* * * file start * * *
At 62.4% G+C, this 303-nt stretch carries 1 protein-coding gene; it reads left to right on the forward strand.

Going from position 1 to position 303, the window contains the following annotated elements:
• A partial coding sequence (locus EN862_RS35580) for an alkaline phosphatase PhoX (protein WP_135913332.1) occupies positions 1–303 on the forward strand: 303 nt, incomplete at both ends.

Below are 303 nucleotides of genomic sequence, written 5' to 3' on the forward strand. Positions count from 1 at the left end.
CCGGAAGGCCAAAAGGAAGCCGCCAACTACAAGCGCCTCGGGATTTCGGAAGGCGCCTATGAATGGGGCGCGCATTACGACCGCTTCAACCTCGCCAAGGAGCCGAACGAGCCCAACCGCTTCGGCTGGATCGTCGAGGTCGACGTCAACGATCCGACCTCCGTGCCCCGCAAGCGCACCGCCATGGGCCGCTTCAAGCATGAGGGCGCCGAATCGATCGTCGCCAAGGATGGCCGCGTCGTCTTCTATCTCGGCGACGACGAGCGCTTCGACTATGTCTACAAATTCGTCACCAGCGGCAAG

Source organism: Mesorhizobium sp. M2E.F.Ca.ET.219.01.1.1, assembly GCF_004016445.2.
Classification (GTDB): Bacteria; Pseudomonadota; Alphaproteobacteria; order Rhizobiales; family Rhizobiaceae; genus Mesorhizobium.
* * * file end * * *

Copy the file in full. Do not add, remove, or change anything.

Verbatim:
At 62.4% G+C, this 303-nt stretch carries 1 protein-coding gene; it reads left to right on the forward strand.

Going from position 1 to position 303, the window contains the following annotated elements:
• A partial coding sequence (locus EN862_RS35580) for an alkaline phosphatase PhoX (protein WP_135913332.1) occupies positions 1–303 on the forward strand: 303 nt, incomplete at both ends.

Below are 303 nucleotides of genomic sequence, written 5' to 3' on the forward strand. Positions count from 1 at the left end.
CCGGAAGGCCAAAAGGAAGCCGCCAACTACAAGCGCCTCGGGATTTCGGAAGGCGCCTATGAATGGGGCGCGCATTACGACCGCTTCAACCTCGCCAAGGAGCCGAACGAGCCCAACCGCTTCGGCTGGATCGTCGAGGTCGACGTCAACGATCCGACCTCCGTGCCCCGCAAGCGCACCGCCATGGGCCGCTTCAAGCATGAGGGCGCCGAATCGATCGTCGCCAAGGATGGCCGCGTCGTCTTCTATCTCGGCGACGACGAGCGCTTCGACTATGTCTACAAATTCGTCACCAGCGGCAAG

Source organism: Mesorhizobium sp. M2E.F.Ca.ET.219.01.1.1, assembly GCF_004016445.2.
Classification (GTDB): Bacteria; Pseudomonadota; Alphaproteobacteria; order Rhizobiales; family Rhizobiaceae; genus Mesorhizobium.